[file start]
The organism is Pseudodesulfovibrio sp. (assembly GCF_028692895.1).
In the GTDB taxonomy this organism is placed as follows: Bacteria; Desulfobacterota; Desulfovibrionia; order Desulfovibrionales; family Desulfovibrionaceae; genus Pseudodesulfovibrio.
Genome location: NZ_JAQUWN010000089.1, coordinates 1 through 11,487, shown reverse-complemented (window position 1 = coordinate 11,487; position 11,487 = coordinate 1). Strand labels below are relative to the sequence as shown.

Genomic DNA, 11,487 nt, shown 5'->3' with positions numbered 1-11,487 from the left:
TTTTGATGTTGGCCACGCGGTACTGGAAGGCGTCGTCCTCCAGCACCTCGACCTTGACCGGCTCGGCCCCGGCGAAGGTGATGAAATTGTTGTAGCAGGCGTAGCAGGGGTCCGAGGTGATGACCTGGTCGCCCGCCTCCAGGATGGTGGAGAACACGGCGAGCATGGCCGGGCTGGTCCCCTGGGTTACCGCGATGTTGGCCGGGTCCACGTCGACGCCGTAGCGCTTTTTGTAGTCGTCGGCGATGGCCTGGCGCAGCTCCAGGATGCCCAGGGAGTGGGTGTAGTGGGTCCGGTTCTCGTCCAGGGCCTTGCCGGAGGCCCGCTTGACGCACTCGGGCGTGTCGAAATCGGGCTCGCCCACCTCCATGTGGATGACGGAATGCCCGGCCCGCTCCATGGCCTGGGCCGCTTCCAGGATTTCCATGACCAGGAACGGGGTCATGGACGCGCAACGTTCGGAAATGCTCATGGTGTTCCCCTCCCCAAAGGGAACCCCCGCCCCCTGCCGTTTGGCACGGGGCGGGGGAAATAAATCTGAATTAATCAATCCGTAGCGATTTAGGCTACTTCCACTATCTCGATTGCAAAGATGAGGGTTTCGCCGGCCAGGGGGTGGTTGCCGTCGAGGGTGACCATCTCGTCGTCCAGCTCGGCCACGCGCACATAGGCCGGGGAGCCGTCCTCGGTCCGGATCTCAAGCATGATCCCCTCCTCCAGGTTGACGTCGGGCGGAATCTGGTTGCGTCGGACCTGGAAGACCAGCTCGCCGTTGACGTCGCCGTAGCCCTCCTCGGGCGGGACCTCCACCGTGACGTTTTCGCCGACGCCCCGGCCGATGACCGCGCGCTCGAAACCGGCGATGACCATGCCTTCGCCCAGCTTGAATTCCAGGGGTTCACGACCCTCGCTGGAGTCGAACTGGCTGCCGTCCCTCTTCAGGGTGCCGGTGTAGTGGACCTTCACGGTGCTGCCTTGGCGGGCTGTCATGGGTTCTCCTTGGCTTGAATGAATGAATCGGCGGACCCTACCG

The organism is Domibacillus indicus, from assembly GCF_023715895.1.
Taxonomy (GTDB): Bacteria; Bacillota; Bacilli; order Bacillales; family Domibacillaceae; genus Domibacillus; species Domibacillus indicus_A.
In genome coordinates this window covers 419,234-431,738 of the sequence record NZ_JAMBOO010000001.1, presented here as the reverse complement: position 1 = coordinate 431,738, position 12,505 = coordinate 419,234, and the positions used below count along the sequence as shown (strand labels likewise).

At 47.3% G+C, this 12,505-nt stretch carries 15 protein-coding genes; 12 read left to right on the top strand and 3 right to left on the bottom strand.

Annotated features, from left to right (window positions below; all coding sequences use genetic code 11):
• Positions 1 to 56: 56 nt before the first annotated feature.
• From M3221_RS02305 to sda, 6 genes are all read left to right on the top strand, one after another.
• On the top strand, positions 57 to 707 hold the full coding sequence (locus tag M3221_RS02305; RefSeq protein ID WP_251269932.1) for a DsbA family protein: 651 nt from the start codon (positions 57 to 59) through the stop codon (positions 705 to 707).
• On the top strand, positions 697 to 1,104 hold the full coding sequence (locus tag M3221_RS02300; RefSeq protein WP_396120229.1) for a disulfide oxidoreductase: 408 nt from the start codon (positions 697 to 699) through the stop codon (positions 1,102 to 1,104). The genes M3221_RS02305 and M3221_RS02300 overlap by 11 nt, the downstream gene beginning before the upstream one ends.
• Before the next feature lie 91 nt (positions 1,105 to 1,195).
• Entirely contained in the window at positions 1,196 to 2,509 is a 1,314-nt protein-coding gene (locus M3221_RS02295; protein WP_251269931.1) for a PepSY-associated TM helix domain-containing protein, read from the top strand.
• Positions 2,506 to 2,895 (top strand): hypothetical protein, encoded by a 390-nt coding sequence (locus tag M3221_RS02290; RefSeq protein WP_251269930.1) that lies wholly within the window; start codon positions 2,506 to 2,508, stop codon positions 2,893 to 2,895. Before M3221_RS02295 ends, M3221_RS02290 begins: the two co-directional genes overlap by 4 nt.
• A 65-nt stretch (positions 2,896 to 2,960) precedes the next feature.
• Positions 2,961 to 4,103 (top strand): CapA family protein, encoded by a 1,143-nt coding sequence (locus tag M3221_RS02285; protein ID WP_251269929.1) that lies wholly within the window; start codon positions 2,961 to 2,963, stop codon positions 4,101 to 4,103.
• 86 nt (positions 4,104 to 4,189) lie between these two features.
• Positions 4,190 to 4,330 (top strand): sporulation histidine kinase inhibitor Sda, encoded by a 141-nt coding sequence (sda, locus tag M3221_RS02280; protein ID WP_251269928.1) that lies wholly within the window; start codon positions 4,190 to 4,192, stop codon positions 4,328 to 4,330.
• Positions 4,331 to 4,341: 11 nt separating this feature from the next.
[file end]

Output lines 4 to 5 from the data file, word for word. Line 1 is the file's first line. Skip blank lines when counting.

Genomic DNA, 11,487 nt, shown 5'->3' with positions numbered 1-11,487 from the left:
TTTTGATGTTGGCCACGCGGTACTGGAAGGCGTCGTCCTCCAGCACCTCGACCTTGACCGGCTCGGCCCCGGCGAAGGTGATGAAATTGTTGTAGCAGGCGTAGCAGGGGTCCGAGGTGATGACCTGGTCGCCCGCCTCCAGGATGGTGGAGAACACGGCGAGCATGGCCGGGCTGGTCCCCTGGGTTACCGCGATGTTGGCCGGGTCCACGTCGACGCCGTAGCGCTTTTTGTAGTCGTCGGCGATGGCCTGGCGCAGCTCCAGGATGCCCAGGGAGTGGGTGTAGTGGGTCCGGTTCTCGTCCAGGGCCTTGCCGGAGGCCCGCTTGACGCACTCGGGCGTGTCGAAATCGGGCTCGCCCACCTCCATGTGGATGACGGAATGCCCGGCCCGCTCCATGGCCTGGGCCGCTTCCAGGATTTCCATGACCAGGAACGGGGTCATGGACGCGCAACGTTCGGAAATGCTCATGGTGTTCCCCTCCCCAAAGGGAACCCCCGCCCCCTGCCGTTTGGCACGGGGCGGGGGAAATAAATCTGAATTAATCAATCCGTAGCGATTTAGGCTACTTCCACTATCTCGATTGCAAAGATGAGGGTTTCGCCGGCCAGGGGGTGGTTGCCGTCGAGGGTGACCATCTCGTCGTCCAGCTCGGCCACGCGCACATAGGCCGGGGAGCCGTCCTCGGTCCGGATCTCAAGCATGATCCCCTCCTCCAGGTTGACGTCGGGCGGAATCTGGTTGCGTCGGACCTGGAAGACCAGCTCGCCGTTGACGTCGCCGTAGCCCTCCTCGGGCGGGACCTCCACCGTGACGTTTTCGCCGACGCCCCGGCCGATGACCGCGCGCTCGAAACCGGCGATGACCATGCCTTCGCCCAGCTTGAATTCCAGGGGTTCACGACCCTCGCTGGAGTCGAACTGGCTGCCGTCCCTCTTCAGGGTGCCGGTGTAGTGGACCTTCACGGTGCTGCCTTGGCGGGCTGTCATGGGTTCTCCTTGGCTTGAATGAATGAATCGGCGGACCCTACCG